ME: Perfect!

I want to thank you, Jessica for taking time out of your day to answer my questions. I look forward to more of you beautiful work. Good luck in your future successes.

Tiny Talk Tuesday with . . . Bob McMahon


I noticed Bob’s illustrations while doing an illustrator search. Then I asked him to be my friend so I could get a first hand look at his WIP (work in progress). His illustrations have a certain quality that makes you want to squeeze the cheeks of each character he illustrates. His digital artwork is expressive and full of detail.

For 20 years, Bob McMahon’s work has ranged from advertising, toy concepts, movie posters, educational and children’s books. Bob enjoys creating his unique humorous illustrations from his home studio in Southern California. He is represented by Ronnie Herman.

I hope one day one of my manuscripts can be Bob McMahon illustrated. I’m just in love with his illustrating style.


ME: How do you want to be remembered?

BOB: I would like to be remembered as an artist who drawings make you smile a little. Maybe that’s a pretty modest goal but seeing the horrific things that are happening out there in the world it’s pretty important accomplishment.

ME: Your work brightens my day!

ME: Finish this sentence. A perfect day would involve . . .

BOB: My perfect day would involve sitting down with a nice cup of coffee and working full time on my own children’s book ideas. As fun as it is doing illustrations for other peoples books, I really yearn to work on my own lunatic ideas.

ME: And I look forward to that book that says written and illustrated by Bob McMahon.

ME: Describe your illustrating style.

BOB: Fun. I hope people can see how much fun I have doing these illustrations.

ME: Your work is definitely full of life and vibrancy.

ME: What book character would you be and why?

BOB: Most definitely I would be Harold with his purple crayon. I would love to bring my artwork to life like he does!

ME: Who doesn’t love Harold?

ME: If you could sit and have coffee with another artist dead or alive who would it be and why?

BOB: I would love to sit and have coffee with Chas Addams. I love the dark and completely original way he looked at the world.

Thank you, Bob for taking the time to chat with me. It was a pleasure, and I hope one day we can meet in person to get a photo. Good luck with all your future endeavors.

For my readers, please leave a comment if you enjoyed the Tiny Talk interview and don’t forget to check out Bob’s work.

Tiny Talk Tuesday with . . . Joel Cook

My apologies for not getting this post out this morning, but I’ve been in the midst of moving from one house to another. I did not want to miss an opportunity to share my Tiny Talk, especially on a TUESDAY!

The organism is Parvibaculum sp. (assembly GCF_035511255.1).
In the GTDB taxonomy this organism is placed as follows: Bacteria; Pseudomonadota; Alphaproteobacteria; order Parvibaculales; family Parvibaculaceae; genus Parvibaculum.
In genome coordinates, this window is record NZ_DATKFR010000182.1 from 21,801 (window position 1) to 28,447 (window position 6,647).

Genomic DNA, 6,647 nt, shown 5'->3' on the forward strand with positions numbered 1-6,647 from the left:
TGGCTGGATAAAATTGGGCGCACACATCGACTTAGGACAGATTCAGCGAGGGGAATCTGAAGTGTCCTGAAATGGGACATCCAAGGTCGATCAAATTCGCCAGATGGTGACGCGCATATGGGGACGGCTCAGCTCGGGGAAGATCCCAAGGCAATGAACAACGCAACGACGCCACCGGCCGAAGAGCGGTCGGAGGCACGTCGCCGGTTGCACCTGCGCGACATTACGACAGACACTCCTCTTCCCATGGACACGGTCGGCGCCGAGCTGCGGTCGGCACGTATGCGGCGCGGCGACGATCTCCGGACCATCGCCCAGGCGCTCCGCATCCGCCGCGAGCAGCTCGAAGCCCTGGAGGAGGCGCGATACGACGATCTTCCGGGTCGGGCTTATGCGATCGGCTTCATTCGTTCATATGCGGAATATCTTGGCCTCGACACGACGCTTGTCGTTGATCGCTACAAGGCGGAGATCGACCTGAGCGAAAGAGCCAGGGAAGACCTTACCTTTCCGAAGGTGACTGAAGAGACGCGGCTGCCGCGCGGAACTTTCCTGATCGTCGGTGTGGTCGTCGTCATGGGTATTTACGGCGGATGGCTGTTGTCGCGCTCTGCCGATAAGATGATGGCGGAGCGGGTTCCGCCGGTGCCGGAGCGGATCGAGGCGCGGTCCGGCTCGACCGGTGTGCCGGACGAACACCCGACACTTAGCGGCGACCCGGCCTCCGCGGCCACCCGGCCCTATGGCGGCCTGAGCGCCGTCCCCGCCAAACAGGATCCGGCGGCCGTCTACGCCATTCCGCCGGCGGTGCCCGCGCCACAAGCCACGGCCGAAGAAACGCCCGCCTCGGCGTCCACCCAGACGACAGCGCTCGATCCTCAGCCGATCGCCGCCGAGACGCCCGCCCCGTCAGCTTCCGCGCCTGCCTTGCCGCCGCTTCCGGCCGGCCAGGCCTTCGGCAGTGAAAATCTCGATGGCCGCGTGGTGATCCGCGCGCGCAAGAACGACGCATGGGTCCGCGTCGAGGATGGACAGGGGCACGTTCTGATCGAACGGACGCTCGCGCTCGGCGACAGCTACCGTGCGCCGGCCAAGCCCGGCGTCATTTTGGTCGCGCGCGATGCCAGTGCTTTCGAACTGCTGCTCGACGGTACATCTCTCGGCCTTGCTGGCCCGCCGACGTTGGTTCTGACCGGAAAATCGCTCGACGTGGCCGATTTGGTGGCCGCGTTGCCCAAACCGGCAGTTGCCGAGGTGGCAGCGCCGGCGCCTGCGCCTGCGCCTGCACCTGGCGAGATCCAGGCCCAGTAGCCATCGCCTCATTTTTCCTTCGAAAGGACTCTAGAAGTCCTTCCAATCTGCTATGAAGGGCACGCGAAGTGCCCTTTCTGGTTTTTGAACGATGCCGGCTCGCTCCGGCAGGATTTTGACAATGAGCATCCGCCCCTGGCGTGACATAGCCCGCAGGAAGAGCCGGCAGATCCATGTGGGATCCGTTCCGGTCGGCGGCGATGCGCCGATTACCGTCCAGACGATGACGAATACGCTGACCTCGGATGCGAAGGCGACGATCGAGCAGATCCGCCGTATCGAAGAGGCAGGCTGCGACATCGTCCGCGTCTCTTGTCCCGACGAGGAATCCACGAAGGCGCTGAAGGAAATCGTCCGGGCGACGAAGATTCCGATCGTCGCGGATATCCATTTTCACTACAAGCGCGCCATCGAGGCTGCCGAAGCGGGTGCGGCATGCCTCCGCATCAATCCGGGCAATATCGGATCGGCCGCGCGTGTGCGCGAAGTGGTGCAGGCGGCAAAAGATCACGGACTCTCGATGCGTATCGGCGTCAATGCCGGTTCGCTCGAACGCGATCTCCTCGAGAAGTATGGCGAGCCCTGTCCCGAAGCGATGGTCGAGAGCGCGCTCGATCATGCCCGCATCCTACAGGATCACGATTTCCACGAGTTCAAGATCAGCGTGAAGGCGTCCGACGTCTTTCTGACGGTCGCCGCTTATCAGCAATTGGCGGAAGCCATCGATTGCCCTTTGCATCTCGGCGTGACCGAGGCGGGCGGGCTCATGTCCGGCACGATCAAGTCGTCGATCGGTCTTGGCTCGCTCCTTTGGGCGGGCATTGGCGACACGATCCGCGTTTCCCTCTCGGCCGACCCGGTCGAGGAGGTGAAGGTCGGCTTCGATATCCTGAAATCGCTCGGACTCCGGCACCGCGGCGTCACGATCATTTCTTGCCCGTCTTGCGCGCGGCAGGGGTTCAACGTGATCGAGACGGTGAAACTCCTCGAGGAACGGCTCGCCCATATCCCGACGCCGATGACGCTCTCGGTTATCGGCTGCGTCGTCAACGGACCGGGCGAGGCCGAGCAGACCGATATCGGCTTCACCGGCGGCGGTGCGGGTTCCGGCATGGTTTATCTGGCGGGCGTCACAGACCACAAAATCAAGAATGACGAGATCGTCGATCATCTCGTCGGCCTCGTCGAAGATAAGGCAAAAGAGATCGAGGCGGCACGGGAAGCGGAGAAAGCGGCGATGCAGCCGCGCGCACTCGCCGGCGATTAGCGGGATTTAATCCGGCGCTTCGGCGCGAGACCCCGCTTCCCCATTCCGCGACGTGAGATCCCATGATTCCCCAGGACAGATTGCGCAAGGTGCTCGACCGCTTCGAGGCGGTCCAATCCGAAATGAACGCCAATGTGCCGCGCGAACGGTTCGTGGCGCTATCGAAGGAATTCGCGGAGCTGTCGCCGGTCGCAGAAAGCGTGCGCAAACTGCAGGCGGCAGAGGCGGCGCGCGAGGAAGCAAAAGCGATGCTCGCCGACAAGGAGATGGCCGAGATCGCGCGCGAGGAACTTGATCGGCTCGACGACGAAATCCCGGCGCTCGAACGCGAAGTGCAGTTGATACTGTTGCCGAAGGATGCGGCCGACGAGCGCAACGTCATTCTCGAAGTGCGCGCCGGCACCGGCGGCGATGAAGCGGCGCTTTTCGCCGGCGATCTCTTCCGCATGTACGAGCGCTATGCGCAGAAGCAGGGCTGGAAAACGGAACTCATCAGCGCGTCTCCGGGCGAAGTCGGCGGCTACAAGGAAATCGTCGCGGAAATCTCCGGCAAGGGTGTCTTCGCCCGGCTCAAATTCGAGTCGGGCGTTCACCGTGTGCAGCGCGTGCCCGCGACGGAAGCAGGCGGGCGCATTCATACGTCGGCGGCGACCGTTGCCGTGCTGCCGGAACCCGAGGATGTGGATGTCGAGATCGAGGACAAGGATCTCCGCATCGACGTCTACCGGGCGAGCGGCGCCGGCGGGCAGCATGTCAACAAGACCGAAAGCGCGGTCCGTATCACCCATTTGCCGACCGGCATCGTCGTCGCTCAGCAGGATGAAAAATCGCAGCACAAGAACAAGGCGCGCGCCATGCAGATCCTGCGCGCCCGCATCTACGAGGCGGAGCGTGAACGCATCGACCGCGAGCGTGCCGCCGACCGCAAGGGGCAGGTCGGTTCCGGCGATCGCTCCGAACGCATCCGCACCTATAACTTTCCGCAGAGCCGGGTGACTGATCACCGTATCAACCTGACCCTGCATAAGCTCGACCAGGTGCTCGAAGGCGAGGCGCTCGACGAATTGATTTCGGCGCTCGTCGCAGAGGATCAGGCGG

Joel’s self portrait

I met Joel at the SCBWI 25th anniversary conference at the Westin in Houston. This was where I got to know Joel. He not only is he a terrific illustrator but a great dancer as well.

Joel is an art teacher in Houston by day and an illustration all day long.  He is a big fan of art, archaeology, robots and strange stuff.  Some of his that he illustrated are The Littlest Vampire Story and Mayor Jalapeno Hal. He is also extremely talented as comic illustrator. Any kid would love to get their hands on these. Joel likes to work in a variety of media: from traditional to digital.


I asked Joel a couple of simple questions to get to know him a little better.

ME: Tell us something hardly anyone knows about you.

JOEL: Um, let’s see. My studio is also a pseudo art gallery. I collect comic book and children’s art. I have been very fortunate to collect pieces that I have always loved…. I still have a bucket list of around 10 artists whom I would love to get a piece of original art. It’s like treasure hunting sometimes.

ME: Sounds like a fun hobby.

ME: What is your greatest accomplishment?

JOEL: I don’t think I have one that outshines the others, but I have been very fortunate to have a “normal” job (teaching art) that I love going to each and every day. This year I am also teaching sculpture and thinking that I didn’t live a full, complete, exciting life.

ME: I’ve seen some of your sculpture work on Facebook. I love it.

ME: What is your greatest fear?

JOEL: I don’t believe in being scared, which probably sounds macho…. I try to make most days count. I think if I did have a fear, it’s probably being on my deathbed one day, and thinking that I didn’t live a full, complete, exciting life.

ME: I remember teaching. Every day is an exciting adventure, lol.

ME: If you could be a book character who would you be and why?

JOEL: Hmmm. I would love to be Fone Bone. Living an adventure filled with danger, intrigue, romance, and humor… and the occasional Cow Race.

ME: Who doesn’t love a good ol’ cow race?

ME: Describe your illustrating style.

JOEL: I would say that the artists that have influenced me. I would like to think the characters that I draw have an energy that is just waiting to explode. I don’t think my characters have a quietness to them, if that makes sense. It is something I am working on.

ME: One can fully understand what you mean when they look at your illustrations. The illustrations speak volumes. There is an intensity to them, if you know what I mean, lol.

It was a pleasure Joel doing my mini interview with you. Those Houston Kiddos are lucky to have such a talented art teacher. I bet they’re mesmerized each day with your illustrations. I wish you much success and hope that we can meet up again at another SCBWI conference.